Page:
Saint Laurent designer Anthony Vaccarello drew his Paris Fashion Week audience into a dark, chandelier-lined runway Tuesday night, sending out a sensual lineup of night-club-ready eveningwear derived from office classics—blazers, pinstripes and pencil skirts.The show opened with a series of sharp-shouldered suit jackets – extra wide, double-breasted – worn over skimpy silk tops and slender, knee-skimming skirts.Models marched down a carpeted catwalk on spiky, pointy-toed sling-backs, some with scarves trailing behind, as the styles moved between airy, feminine pussy bow blouses and more assertive masculine styles, like hulking bomber jackets and long, tailored coats in red plaid.Aviator glasses and slicked-back hair styles completed the glamorous looks.The set, which included low-hanging bronze chandeliers, evoked the ballroom of the Intercontinental Hotel, the label’s favored venue for haute couture collections in the late 1970s through the start of the 2000 – but transported into a “radically contemporary black-box setting”, according to the label’s show notes.The temporary venue was set in the label’s traditional spot facing the Eiffel Tower, which glittered as the last guests streamed out after the show.The Kering-owned (PRTP.PA) label grew strongly last year, passing 3 billion euros ($3.2 billion) in sales, and the group plans to expand its retail network this year.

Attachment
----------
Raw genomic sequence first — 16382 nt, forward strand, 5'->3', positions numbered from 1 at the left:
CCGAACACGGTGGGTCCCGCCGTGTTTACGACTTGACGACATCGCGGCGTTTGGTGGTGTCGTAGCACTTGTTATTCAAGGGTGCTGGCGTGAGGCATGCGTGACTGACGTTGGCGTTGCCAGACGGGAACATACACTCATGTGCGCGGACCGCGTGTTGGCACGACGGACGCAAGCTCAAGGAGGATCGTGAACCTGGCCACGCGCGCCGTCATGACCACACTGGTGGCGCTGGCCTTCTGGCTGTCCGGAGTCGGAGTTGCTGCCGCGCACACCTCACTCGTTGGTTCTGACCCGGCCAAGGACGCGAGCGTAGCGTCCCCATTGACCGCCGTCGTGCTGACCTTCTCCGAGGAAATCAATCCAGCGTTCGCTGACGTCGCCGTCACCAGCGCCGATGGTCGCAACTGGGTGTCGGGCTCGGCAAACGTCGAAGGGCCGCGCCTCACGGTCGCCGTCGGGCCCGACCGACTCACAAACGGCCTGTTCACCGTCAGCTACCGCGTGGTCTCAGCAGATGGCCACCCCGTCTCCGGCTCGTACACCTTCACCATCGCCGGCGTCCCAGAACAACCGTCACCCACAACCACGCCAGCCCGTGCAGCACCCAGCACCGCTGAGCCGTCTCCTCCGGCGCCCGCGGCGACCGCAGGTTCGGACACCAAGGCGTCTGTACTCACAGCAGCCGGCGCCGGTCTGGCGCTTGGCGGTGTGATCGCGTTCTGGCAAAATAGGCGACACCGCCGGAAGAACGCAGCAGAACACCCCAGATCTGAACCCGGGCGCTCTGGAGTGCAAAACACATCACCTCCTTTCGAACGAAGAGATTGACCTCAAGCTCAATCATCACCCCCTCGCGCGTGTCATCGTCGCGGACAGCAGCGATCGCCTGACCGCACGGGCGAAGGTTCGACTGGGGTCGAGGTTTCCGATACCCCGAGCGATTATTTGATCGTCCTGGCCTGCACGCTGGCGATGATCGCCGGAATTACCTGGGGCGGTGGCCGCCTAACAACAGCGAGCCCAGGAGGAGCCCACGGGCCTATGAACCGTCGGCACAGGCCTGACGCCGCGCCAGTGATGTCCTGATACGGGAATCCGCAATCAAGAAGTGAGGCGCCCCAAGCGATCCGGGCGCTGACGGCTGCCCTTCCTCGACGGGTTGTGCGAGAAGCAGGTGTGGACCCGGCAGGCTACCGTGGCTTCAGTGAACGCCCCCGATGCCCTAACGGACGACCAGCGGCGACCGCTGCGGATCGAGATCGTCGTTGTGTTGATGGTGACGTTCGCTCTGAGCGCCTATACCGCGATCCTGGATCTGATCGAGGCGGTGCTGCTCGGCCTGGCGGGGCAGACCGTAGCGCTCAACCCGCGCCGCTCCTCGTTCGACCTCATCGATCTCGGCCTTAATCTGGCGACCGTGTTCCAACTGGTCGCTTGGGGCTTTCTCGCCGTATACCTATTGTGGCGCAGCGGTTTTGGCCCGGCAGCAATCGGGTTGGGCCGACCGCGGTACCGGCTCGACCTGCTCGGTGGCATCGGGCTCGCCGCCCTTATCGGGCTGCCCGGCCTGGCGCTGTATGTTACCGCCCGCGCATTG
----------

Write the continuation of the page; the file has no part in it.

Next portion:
Giorgio Armani offered plenty of soft, fluid looks at his Milan Fashion Week show on Sunday as the veteran Italian designer presented the autumn/winter 2023 collection for his main, eponymous line.The 88-year-old, affectionately called "King Giorgio" in his home country, opened the show with beige and bronze creations - smooth long dresses and roomy trousers, loose macs and tops.Models wore silky pyjama-like shirts and trousers as well as dresses. Some designs were worn layered: elongated jackets or long dresses on top of trousers.Armani also used plenty of black, mixing it namely with pink for ensuing designs - day wear including velvet pinstripe suits and black jackets worn with shiny pink trousers, or black dresses with pink floral embroidery for the evening. Beaded belts or sequins added shine to black evening suits and frocks.Accessories included two-tone brogues as well as fringed shawls and berets with beaded fringes.